171833
172295
Happy-Gourmand

Are we smart as appliances?

Do smart appliances and smart food mean smart people?

Are we getting dumber?

There are all kinds of "smart" things in our world now:

  • Smart phones
  • Smart appliances
  • Smart homes even.

We have entered a world where cooking with your phone is not about being “hot stuff,” and it doesn’t just mean ordering meals to be delivered, either.

The pandemic has changed the way we eat. While it is true there was some binging on potato chips during lockdown, for the most part it wasn’t what we were eating but how we ate it. Cooking at home became a trend again (like it or not).

We got a bit smarter in the kitchen, learning how to make sourdough bread perhaps, or planting a victory vegetable garden last summer.

Our kitchens got smarter, too. There are now grill thermometers that work with wi-fi and Bluetooth, microwaves and instant pots that Alexa can operate, and scales and ovens that come loaded with recipes.

We still need to put food in these devices, but of course we can order it online and even have it delivered.

Many grocery outlets have prepared meal kits with ingredients pre-packaged, and there are subscriptions for everything from produce to coffee.

Restaurant food became more often about take out or delivery. Many more folks took up the cause of supporting local food producers and other independent businesses; it was the smart thing to keep our local economy going and show that we wanted their services.

Smart food became an even bigger topic in the last year.

As we sat at home and became stressed about the state of the world, we looked to foods to help us feel better and maybe even outweigh the effect of those potato chips eaten on the couch.

Do any of these sound familiar?

  • Pumpkin seeds – rich in many minerals, they help boost our brain function
  • Tomatoes – full of lycopene, which helps us retain memories
  • Berries – with plenty of anthocyanins, they help our brain neurons perform well
  • Walnuts – shaped like a brain even, this great energy snack has plenty of omega-3 fatty acids
  • Eggs – full of many nutrients and key elements, not the least of which is choline that helps our nerve function
  • Dark chocolate – (one of my favourites) the flavonoids help improve our brain blood flow and memory
  • Fermented foods – kefir, sauerkraut, kombucha… all these living foods with probiotics help gut health, which works in tandem with our brain

I like all these foods and consume them on a somewhat regular basis, but I am not sure I got much smarter in the last year.

It seems like the plan was that we would get smarter as the technology got smarter, with all the super foods and supplements.

But instead, aren't we getting dumber, relying on the smart appliances to do the work and making excuses for our laziness?

I want to be smart. I don't want to rely on smart mechanical things to keep me going, and I know it takes more than just pumpkin seeds on my yogurt and putting kale in my burger to be a responsible eater.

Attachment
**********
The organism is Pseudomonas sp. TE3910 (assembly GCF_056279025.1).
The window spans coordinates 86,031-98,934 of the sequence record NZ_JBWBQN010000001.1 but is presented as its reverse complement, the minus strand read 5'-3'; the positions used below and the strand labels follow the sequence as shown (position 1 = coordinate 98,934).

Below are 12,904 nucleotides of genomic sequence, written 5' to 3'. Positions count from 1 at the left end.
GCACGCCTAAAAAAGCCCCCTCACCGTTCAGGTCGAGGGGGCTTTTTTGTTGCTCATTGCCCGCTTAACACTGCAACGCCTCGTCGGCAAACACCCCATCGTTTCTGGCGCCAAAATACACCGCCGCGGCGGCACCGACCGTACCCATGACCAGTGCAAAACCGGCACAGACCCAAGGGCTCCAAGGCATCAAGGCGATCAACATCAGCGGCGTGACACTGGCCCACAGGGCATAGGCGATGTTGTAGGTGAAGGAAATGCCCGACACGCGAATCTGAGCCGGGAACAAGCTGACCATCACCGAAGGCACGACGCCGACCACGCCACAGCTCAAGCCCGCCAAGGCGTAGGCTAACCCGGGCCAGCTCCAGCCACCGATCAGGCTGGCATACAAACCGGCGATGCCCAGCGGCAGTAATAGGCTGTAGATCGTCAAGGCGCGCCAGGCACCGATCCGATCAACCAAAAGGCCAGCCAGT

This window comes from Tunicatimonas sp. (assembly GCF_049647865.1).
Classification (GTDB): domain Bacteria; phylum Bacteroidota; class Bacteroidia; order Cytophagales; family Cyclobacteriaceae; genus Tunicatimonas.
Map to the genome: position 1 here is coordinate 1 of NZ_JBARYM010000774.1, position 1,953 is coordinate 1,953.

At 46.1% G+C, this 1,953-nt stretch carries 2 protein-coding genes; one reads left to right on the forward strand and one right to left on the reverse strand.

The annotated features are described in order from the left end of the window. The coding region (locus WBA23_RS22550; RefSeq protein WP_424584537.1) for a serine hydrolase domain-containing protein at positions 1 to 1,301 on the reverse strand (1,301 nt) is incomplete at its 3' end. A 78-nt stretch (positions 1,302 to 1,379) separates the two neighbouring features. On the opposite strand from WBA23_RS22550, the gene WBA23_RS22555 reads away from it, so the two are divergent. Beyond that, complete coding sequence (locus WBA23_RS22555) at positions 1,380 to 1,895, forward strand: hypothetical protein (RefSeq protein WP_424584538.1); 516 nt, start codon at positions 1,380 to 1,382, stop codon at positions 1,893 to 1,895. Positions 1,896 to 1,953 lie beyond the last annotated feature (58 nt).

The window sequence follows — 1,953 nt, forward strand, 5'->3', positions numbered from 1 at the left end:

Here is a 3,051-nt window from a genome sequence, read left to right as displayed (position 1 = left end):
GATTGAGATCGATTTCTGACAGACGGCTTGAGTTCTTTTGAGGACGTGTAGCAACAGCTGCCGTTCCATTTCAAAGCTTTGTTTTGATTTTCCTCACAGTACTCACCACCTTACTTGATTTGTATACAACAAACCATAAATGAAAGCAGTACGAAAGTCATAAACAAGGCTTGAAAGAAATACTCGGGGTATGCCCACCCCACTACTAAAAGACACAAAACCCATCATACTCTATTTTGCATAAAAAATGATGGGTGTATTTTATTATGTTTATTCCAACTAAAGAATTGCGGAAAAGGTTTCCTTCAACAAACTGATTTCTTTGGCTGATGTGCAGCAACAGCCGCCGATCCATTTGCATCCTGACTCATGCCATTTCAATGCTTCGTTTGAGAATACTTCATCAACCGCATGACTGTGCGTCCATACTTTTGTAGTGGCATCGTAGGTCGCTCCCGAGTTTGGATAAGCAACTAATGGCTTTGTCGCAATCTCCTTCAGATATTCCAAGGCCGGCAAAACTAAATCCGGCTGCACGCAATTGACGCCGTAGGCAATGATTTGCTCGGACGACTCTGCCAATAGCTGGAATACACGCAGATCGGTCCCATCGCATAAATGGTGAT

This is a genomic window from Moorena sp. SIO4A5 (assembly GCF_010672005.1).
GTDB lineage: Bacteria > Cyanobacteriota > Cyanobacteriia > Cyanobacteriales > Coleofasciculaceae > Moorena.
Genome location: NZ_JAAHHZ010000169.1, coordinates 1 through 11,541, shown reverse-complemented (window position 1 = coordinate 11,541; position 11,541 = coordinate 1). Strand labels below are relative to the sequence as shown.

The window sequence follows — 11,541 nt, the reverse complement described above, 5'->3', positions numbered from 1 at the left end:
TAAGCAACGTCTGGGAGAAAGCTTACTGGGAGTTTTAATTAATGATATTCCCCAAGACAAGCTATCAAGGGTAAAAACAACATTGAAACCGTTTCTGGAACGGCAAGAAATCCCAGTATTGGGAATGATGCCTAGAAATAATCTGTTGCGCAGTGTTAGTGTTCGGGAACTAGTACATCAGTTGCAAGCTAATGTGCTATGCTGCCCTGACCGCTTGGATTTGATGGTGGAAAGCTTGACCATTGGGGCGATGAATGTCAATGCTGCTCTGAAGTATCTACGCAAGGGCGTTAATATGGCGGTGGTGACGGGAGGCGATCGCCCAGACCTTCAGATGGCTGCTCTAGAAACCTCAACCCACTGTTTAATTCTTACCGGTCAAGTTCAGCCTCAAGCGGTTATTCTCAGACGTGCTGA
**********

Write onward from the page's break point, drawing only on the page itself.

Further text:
While those may not be bad ideas, we need to be considering the big picture if we want to keep getting smarter.

I know we are not perfect, and life is busy. But that’s no excuse. It is time to use our existing smarts for some innovation. One full year into a pandemic world, we need to move forward.

Awareness is a big start and owning the results of our decisions sets a good example. Let us embrace being part of the whole world:

  • Support our local economy and consider the global environment. Maybe we can’t use our own containers when we pick up that take-out food – but how about reducing waste by shopping smart for groceries with a bit of meal planning or a list of what to use on the fridge?
  • Share good ideas when you can’t share good food. It might not work to have the office potluck anymore, but how about adding to someone’s repertoire with a recipe?
  • Engage others to help keep the momentum. Have your roommates or kids participate in meal planning and cooking. Change your focus from recycle to upcycle or reuse to reduce your waste. Make a date to meet a friend for a walk outside instead of only Zoom calls.

Our smart devices are useful tools. How about we make use of them to create a brand-new world, instead of having them use us to maintain their existence?

Then we will be using all that extra power the smart foods put in our systems.

Or you could ask Alexa if there are any potato chips left.



More Happy Gourmand articles

167519
About the Author

Kristin Peturson-Laprise is a customer experience specialist by trade, which means she is someone passionate about people having a good time. 

Her company, Wow Service Mentor, helps businesses enhance their customer experience through hands-on training, service programs, and special event coordination.

Kristin enjoys her own experiences too, and that is what she writes about in this column. She and her husband Martin Laprise (also known as Chef Martin, of The Chef Instead) love to share their passion for food and entertaining.  

Kristin says:

"Wikipedia lists a gourmand as a person who takes great pleasure in food. I have taken the concept of gourmandise, or enjoying something to the fullest, in all parts of my life. I love to grow and cook food, and I loved wine enough to become a Sommelier. I call a meal a success when I can convey that 'sense of place' from where the food has come . . . the French call that terroir, but I just call it the full experience. It might mean tasting the flavours of my own garden, or transporting everyone at the table to a faraway place, reminiscent of travels or dreams we have had."

 

E-mail Kristin at:  [email protected]

Check out her website here:  www.wowservicementor.com

 



172451
The views expressed are strictly those of the author and not necessarily those of Castanet. Castanet does not warrant the contents.

Previous Stories



172105
172004


171179